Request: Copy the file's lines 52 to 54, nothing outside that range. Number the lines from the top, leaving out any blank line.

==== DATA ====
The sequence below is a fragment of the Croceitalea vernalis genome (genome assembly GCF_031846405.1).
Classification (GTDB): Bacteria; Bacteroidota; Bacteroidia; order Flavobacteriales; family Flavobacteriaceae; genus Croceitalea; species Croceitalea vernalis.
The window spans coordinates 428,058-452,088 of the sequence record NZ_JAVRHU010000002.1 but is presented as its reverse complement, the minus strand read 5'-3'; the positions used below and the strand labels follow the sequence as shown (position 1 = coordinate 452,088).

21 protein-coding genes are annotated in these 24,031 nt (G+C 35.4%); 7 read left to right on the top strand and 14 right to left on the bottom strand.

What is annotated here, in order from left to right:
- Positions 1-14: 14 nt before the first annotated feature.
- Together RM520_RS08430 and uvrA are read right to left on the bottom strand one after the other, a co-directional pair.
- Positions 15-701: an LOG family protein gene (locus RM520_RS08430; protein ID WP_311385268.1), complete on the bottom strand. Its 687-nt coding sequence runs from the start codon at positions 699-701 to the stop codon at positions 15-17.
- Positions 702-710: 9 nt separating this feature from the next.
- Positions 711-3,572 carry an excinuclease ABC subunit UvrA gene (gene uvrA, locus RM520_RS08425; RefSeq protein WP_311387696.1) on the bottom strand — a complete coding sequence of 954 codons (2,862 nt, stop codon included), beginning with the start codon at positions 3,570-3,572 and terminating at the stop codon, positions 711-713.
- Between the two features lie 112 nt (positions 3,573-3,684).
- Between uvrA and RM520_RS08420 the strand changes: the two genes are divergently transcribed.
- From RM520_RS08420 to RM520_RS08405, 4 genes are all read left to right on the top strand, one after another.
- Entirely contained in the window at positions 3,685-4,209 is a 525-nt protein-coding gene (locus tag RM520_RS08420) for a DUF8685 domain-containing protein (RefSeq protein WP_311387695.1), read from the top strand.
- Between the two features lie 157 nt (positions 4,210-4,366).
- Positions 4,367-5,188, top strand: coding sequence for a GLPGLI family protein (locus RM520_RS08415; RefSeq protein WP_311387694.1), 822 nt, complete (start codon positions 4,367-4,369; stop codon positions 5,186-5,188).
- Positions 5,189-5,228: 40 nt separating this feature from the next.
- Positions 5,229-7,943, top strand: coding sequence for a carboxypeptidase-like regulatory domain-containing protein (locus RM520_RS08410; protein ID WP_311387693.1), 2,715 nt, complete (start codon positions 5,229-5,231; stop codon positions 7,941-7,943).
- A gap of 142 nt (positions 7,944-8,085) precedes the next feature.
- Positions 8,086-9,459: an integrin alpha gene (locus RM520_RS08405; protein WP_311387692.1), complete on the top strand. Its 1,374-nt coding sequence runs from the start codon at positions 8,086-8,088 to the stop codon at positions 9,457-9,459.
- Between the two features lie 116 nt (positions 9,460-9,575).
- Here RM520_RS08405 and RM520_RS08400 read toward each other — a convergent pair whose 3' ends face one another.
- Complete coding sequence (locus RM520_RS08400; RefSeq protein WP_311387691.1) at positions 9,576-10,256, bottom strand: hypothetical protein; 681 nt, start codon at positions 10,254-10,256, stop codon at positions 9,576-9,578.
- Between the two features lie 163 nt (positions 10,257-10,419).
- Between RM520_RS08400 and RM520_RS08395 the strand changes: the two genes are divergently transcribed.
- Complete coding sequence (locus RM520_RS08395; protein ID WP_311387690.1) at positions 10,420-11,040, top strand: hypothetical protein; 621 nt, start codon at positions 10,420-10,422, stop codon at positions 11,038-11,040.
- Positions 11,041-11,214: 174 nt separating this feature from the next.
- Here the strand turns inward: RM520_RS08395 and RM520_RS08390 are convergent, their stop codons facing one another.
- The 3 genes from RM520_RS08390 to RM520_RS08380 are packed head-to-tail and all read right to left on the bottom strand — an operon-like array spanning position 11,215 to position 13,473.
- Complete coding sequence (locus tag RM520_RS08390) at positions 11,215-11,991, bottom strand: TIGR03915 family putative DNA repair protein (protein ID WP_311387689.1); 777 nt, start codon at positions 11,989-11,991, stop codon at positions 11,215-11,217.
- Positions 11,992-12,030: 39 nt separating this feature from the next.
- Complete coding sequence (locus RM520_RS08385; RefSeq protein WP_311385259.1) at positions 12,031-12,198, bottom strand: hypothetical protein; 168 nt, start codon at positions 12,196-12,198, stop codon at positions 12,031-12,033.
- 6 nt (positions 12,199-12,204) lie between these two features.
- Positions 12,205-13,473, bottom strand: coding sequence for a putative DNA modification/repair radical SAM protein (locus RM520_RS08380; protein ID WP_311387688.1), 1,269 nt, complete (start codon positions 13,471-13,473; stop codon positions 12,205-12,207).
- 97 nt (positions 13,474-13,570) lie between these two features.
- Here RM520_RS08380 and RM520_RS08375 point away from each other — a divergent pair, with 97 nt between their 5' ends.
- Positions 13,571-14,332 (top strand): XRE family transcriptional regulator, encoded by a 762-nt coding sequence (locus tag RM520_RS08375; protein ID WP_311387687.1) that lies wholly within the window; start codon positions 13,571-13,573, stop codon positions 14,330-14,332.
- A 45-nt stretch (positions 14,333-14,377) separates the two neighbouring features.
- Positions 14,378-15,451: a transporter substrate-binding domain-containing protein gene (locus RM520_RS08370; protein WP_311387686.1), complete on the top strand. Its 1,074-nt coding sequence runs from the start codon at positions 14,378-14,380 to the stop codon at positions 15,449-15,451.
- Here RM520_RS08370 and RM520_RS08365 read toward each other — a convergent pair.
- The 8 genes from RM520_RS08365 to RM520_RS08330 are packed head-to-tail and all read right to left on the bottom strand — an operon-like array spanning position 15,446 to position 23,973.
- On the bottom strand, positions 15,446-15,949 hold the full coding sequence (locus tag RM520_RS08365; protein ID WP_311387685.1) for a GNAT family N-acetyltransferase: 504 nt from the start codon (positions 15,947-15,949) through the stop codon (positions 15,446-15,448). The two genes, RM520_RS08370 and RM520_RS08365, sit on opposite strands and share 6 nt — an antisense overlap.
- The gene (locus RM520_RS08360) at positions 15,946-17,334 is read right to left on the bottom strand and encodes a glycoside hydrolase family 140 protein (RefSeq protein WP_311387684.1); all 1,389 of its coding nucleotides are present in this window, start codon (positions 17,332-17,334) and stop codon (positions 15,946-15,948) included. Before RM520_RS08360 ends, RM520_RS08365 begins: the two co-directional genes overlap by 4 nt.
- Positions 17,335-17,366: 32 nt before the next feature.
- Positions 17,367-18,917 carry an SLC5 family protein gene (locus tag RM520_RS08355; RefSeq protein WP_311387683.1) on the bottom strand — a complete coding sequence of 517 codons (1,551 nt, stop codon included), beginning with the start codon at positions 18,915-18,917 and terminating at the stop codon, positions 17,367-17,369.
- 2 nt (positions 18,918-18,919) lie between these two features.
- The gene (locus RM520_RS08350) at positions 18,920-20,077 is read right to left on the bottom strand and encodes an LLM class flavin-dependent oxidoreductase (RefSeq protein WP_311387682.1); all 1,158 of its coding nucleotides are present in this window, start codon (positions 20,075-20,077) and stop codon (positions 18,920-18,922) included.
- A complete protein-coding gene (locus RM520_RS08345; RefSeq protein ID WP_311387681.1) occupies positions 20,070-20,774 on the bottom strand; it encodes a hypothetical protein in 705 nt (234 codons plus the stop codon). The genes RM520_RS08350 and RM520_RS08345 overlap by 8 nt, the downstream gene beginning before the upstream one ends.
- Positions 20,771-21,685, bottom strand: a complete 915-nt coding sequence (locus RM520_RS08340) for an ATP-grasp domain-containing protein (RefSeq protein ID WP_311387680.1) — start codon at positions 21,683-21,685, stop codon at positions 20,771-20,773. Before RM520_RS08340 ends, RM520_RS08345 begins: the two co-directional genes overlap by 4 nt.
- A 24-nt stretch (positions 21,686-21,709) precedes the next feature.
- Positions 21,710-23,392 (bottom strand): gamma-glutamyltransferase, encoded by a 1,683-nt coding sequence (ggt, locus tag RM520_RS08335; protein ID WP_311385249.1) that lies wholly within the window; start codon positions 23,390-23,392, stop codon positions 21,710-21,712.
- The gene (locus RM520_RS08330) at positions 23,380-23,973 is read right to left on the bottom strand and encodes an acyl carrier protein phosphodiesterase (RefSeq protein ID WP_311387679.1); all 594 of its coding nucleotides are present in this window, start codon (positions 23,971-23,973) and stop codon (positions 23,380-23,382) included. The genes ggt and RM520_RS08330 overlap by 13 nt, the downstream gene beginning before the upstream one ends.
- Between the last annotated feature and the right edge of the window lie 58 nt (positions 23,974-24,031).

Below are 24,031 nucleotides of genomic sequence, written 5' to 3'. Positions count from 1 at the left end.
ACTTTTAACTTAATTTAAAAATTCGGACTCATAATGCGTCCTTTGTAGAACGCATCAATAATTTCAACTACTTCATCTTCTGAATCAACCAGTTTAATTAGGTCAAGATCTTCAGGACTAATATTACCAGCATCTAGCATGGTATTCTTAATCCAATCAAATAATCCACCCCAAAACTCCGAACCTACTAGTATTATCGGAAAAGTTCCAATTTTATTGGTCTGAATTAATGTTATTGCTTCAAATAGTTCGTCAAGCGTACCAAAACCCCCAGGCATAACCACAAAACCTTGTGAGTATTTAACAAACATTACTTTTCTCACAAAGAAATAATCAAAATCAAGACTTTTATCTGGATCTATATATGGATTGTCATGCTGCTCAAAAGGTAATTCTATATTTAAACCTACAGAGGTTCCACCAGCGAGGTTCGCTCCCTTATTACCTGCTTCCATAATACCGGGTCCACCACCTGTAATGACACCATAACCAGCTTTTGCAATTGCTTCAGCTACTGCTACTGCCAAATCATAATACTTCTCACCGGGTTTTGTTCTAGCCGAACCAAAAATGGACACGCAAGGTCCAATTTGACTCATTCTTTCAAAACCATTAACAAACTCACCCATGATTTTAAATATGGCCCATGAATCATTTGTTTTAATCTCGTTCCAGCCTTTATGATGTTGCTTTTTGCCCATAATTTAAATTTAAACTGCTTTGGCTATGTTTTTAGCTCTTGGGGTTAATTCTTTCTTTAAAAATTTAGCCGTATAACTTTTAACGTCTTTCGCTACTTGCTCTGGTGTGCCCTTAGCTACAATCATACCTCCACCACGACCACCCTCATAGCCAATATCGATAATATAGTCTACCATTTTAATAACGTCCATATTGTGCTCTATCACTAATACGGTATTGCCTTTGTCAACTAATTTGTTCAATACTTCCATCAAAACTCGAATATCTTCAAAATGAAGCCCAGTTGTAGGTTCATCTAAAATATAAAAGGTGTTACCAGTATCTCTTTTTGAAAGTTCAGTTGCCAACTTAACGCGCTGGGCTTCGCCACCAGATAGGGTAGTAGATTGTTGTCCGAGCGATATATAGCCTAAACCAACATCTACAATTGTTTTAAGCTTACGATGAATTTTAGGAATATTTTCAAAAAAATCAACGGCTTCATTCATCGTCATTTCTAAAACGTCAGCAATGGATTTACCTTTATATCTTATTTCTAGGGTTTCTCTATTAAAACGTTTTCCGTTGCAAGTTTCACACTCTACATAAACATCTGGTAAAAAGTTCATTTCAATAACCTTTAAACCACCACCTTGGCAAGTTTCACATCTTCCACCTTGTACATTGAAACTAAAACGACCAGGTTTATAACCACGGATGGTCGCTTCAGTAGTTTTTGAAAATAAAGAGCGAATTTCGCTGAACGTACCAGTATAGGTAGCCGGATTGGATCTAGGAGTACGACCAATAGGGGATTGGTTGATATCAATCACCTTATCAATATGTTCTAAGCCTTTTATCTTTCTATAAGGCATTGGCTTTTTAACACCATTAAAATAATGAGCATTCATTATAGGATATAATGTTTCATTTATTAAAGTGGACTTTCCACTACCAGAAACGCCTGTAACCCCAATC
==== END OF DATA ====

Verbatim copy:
- The gene (locus RM520_RS08330) at positions 23,380-23,973 is read right to left on the bottom strand and encodes an acyl carrier protein phosphodiesterase (RefSeq protein ID WP_311387679.1); all 594 of its coding nucleotides are present in this window, start codon (positions 23,971-23,973) and stop codon (positions 23,380-23,382) included. The genes ggt and RM520_RS08330 overlap by 13 nt, the downstream gene beginning before the upstream one ends.
- Between the last annotated feature and the right edge of the window lie 58 nt (positions 23,974-24,031).

Below are 24,031 nucleotides of genomic sequence, written 5' to 3'. Positions count from 1 at the left end.